Temperature Dependence of the Stability of Ion Pair Interactions, and its Implications on the Thermostability of Proteins from Thermophiles
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An understanding of the determinants of the thermal stability of thermostable proteins is expected to enable design of enzymes that can be employed in industrial biocatalytic processes carried out at high temperatures. A major factor that has been proposed to stabilize thermostable proteins is the high occurrence of salt bridges. The current study employs free energy calculations to elucidate the thermodynamics of the formation of salt bridge interactions and the temperature dependence, using acetate and methylguanidium ions as model systems. Three different orientations of the methylguanidinium approaching the carboxylate group have been considered for obtaining the free energy profiles. The association of the two ions becomes more favorable with an increase in temperature. The desolvation penalty corresponding to the association of the ion pair is the lowest at high temperatures. The occurrence of bridging water molecules between the ions ensures that the ions are not fully desolvated, and this could provide an explanation for the existence of internal water molecules in thermostable proteins reported recently. The findings provide a detailed picture of the interactions that make ion pair association at high temperatures a favorable process, and reaffirm the importance of salt bridges in the design of thermostable proteins.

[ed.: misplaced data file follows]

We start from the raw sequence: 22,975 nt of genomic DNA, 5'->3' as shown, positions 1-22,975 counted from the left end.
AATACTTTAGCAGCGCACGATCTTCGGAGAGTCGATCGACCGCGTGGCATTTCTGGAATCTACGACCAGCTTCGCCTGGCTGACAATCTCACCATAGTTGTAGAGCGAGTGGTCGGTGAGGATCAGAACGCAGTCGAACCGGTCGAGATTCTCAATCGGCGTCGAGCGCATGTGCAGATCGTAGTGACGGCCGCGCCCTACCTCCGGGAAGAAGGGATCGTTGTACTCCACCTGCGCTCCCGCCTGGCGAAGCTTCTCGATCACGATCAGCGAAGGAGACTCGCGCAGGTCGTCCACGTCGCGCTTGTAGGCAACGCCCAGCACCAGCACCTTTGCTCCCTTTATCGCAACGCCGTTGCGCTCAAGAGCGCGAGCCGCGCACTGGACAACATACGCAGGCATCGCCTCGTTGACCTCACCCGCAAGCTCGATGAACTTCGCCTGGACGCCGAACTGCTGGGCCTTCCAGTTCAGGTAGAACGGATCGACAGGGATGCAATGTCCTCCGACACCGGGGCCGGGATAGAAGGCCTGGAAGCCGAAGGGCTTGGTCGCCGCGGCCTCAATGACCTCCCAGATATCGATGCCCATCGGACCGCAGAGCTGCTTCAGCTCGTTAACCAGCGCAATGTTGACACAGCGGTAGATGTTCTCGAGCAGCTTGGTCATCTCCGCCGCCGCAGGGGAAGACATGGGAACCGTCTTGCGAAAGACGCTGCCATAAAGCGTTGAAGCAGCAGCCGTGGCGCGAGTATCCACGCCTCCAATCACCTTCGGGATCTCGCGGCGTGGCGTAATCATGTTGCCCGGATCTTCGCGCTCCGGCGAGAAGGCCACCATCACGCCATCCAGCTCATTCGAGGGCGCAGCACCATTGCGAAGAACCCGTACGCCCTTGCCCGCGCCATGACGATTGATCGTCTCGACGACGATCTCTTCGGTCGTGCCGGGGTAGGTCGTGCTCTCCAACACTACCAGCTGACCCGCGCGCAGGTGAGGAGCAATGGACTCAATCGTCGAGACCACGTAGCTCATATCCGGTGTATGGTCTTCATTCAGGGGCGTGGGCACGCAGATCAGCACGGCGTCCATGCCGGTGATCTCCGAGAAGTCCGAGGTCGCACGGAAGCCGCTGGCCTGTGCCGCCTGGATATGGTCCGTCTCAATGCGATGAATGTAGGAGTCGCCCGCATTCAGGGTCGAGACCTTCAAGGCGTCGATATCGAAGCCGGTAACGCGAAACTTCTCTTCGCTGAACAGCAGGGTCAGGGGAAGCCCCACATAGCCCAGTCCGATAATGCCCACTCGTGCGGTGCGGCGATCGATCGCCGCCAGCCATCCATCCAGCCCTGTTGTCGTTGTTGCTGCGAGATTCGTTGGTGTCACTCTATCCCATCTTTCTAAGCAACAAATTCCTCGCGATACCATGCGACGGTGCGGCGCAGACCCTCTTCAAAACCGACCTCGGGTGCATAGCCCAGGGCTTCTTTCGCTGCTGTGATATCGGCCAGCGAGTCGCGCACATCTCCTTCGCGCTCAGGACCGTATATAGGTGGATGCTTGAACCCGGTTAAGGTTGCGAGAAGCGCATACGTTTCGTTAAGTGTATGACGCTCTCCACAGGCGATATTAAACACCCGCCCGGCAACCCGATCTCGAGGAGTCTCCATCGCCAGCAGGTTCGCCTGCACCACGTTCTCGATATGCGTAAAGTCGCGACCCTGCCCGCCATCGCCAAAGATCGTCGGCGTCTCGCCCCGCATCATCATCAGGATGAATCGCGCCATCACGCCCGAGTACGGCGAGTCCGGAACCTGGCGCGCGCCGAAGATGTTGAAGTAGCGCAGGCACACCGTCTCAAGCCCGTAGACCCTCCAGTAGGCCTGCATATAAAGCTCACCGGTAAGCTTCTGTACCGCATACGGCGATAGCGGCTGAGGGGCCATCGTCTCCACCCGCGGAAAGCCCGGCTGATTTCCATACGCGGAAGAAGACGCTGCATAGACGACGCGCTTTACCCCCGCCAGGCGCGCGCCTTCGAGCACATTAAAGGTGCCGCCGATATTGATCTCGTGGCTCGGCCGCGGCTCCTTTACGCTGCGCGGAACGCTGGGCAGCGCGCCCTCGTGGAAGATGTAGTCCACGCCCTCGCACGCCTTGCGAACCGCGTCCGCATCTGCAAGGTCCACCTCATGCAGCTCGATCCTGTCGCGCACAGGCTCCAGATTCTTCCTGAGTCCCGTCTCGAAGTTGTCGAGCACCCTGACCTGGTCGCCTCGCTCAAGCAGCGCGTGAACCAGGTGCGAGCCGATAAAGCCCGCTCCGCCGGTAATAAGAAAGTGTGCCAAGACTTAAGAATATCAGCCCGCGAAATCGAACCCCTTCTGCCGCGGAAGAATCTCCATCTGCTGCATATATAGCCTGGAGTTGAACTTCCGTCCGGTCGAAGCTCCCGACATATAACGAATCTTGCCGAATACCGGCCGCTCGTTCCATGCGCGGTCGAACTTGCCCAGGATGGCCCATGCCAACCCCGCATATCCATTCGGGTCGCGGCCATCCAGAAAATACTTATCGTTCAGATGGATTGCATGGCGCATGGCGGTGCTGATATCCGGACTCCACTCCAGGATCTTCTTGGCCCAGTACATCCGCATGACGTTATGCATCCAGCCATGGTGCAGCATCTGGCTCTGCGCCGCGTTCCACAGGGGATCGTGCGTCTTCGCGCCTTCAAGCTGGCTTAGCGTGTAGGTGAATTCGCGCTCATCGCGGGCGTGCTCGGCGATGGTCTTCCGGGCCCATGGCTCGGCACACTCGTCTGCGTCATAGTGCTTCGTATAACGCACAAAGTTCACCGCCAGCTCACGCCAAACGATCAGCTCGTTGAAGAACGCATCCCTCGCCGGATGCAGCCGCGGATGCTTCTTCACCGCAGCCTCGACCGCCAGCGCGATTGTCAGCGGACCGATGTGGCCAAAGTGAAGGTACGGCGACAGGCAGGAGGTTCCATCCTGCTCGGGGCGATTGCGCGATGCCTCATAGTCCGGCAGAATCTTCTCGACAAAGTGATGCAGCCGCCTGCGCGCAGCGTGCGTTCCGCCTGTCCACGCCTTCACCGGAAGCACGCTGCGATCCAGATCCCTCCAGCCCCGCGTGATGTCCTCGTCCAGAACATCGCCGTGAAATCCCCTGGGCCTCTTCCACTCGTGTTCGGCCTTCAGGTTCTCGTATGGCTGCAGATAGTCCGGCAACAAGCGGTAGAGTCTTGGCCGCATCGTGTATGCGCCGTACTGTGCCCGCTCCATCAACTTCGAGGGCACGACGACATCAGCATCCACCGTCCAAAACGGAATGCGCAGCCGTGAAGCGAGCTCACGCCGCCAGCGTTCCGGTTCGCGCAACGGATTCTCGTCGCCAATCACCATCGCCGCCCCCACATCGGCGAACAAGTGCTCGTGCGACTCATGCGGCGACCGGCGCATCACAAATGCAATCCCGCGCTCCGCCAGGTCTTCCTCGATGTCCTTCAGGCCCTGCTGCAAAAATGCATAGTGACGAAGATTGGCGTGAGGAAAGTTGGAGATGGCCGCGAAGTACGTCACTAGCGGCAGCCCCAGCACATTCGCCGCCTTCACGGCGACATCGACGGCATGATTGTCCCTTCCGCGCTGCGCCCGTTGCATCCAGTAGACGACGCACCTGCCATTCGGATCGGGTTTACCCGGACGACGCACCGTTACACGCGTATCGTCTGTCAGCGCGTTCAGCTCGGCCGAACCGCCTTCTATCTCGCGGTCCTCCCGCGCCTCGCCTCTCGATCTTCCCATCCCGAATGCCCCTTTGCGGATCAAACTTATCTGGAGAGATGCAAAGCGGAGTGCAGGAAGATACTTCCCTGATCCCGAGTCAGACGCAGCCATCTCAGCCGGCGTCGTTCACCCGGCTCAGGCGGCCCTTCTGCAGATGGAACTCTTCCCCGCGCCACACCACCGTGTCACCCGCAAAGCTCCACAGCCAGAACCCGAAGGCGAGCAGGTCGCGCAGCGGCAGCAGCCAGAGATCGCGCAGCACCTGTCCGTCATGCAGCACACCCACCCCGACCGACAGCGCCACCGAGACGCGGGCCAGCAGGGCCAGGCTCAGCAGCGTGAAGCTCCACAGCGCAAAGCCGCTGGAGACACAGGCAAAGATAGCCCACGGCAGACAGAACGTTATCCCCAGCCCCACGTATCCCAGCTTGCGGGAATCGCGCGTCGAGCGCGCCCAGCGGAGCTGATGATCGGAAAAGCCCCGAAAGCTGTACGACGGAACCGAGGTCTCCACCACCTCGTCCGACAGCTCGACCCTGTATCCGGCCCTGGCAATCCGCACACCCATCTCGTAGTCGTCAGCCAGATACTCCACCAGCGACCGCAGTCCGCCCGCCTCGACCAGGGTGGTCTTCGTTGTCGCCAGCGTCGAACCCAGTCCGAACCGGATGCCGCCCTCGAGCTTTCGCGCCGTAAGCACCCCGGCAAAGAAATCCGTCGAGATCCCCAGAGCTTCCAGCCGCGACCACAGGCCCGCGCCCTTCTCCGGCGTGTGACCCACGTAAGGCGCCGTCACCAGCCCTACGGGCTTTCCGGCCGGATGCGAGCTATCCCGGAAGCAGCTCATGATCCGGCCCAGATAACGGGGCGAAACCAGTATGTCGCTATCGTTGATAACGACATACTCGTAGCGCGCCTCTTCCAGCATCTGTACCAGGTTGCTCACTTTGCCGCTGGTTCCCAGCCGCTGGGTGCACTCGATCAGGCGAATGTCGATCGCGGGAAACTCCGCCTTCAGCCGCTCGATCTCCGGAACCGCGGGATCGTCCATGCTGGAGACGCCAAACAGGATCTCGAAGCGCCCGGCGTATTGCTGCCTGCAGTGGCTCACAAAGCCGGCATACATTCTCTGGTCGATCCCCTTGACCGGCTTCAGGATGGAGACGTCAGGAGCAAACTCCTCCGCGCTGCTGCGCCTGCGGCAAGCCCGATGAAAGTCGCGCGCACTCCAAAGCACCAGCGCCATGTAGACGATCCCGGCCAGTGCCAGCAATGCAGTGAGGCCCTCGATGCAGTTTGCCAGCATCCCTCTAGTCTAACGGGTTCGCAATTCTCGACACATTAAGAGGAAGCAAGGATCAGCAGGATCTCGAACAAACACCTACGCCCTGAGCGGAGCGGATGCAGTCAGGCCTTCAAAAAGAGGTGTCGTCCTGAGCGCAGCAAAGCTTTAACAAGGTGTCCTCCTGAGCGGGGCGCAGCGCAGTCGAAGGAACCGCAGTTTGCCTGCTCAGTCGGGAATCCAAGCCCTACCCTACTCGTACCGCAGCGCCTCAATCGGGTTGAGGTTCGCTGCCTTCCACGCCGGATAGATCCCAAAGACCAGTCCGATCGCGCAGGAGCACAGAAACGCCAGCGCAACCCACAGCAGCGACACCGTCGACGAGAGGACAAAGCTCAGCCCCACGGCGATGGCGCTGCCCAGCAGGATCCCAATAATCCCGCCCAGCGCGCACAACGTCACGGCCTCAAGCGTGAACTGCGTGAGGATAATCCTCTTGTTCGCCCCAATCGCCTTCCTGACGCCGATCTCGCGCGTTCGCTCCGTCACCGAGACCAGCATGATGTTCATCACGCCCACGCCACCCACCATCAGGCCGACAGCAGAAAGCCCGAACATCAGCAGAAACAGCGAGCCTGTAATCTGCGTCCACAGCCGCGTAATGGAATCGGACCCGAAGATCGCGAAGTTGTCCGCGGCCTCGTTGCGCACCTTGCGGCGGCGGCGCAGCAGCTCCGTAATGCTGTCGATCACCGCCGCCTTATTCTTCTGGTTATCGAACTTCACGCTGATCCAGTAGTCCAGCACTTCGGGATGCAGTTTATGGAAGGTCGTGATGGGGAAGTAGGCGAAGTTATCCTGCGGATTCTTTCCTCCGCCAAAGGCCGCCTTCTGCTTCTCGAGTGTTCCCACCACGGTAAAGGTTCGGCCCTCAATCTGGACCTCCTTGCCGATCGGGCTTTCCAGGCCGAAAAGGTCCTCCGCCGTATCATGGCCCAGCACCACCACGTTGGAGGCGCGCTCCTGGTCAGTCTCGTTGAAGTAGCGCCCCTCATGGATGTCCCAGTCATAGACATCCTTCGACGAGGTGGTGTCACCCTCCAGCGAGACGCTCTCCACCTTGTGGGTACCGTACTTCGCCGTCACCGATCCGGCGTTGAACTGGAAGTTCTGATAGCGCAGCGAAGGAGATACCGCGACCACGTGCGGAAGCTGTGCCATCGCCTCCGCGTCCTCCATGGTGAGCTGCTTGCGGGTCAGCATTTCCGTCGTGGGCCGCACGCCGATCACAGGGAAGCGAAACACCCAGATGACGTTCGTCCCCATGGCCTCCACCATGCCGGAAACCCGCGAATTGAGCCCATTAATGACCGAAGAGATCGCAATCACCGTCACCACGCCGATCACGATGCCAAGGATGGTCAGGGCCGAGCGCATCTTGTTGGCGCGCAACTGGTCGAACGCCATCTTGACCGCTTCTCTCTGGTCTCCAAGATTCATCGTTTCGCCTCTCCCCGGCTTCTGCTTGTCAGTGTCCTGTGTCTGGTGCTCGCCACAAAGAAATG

KeywordsThermostable proteins ion pairs salt bridges molecular dynamics free energy calculations
This work was supported by the Department of Science and Technology, Government of India under the Women Scientists Scheme (grant no. SR/WOS-A/LS-1272/2014(G)).
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